Footnotes

The Portland Rose Festival and the Future of Large-Crowd Events in Oregon, with Julia Silverman

March 19, 2021 Portland Monthly Season 2 Episode 10
Footnotes
The Portland Rose Festival and the Future of Large-Crowd Events in Oregon, with Julia Silverman
Chapters
Footnotes
The Portland Rose Festival and the Future of Large-Crowd Events in Oregon, with Julia Silverman
Mar 19, 2021 Season 2 Episode 10
Portland Monthly

In the last few weeks we’ve seen bouts of good news regarding the coronavirus, signs that give us hope for the upcoming spring and summer. Earlier in March, President Biden announced that he would direct all states, tribes, and territories to make every adult eligible to be vaccinated no later than May 1. It took some time, but on Wednesday, March 17, Oregon Health Authority announced it would be able to meet the president’s timeline. Further, new guidance from OHA has expanded the capacity for indoor and outdoor activities in the state.

But even as COVID vaccinations go up and caseloads go down, festivals and other large-crowd events have been playing it safe, and are either changing their formats drastically or not happening at all. Most recently, the Portland Rose Festival, for the second summer in a row, announced it would not host its Grand Floral Parade or City Fair. Typically a huge deal and the historic summer kickoff in Portland, the Rose Festival will again operate on a smaller scale, with virtual and limited in-person events. The announcement has got us thinking about what the future might look like for large-crowd events.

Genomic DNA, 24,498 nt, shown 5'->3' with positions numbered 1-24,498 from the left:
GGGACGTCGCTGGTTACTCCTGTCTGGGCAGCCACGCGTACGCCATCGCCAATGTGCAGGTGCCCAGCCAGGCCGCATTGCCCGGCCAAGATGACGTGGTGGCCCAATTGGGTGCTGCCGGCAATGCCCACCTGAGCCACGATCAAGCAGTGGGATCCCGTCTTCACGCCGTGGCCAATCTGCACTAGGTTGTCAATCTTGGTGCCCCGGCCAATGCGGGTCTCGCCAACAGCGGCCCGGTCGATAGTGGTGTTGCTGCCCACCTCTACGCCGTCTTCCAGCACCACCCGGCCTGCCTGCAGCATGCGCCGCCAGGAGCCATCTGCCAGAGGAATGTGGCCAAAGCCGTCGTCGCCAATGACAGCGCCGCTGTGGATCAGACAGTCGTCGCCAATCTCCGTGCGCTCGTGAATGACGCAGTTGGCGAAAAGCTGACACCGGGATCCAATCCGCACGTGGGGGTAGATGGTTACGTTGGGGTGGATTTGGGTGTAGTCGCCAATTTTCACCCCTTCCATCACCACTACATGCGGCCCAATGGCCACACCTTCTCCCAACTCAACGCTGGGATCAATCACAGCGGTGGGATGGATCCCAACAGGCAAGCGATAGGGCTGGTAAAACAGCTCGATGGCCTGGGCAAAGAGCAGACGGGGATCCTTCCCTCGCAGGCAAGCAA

For this week’s episode of Footnotes, Portland Monthly news editor Julia Silverman spoke with Portland Rose Festival Foundation CEO Jeff Curtis about its decision to forgo its traditional festival and how the coronavirus is shaping other large-crowd events in Oregon.

Show Notes

In the last few weeks we’ve seen bouts of good news regarding the coronavirus, signs that give us hope for the upcoming spring and summer. Earlier in March, President Biden announced that he would direct all states, tribes, and territories to make every adult eligible to be vaccinated no later than May 1. It took some time, but on Wednesday, March 17, Oregon Health Authority announced it would be able to meet the president’s timeline. Further, new guidance from OHA has expanded the capacity for indoor and outdoor activities in the state.

But even as COVID vaccinations go up and caseloads go down, festivals and other large-crowd events have been playing it safe, and are either changing their formats drastically or not happening at all. Most recently, the Portland Rose Festival, for the second summer in a row, announced it would not host its Grand Floral Parade or City Fair. Typically a huge deal and the historic summer kickoff in Portland, the Rose Festival will again operate on a smaller scale, with virtual and limited in-person events. The announcement has got us thinking about what the future might look like for large-crowd events. 

For this week’s episode of Footnotes, Portland Monthly news editor Julia Silverman spoke with Portland Rose Festival Foundation CEO Jeff Curtis about its decision to forgo its traditional festival and how the coronavirus is shaping other large-crowd events in Oregon.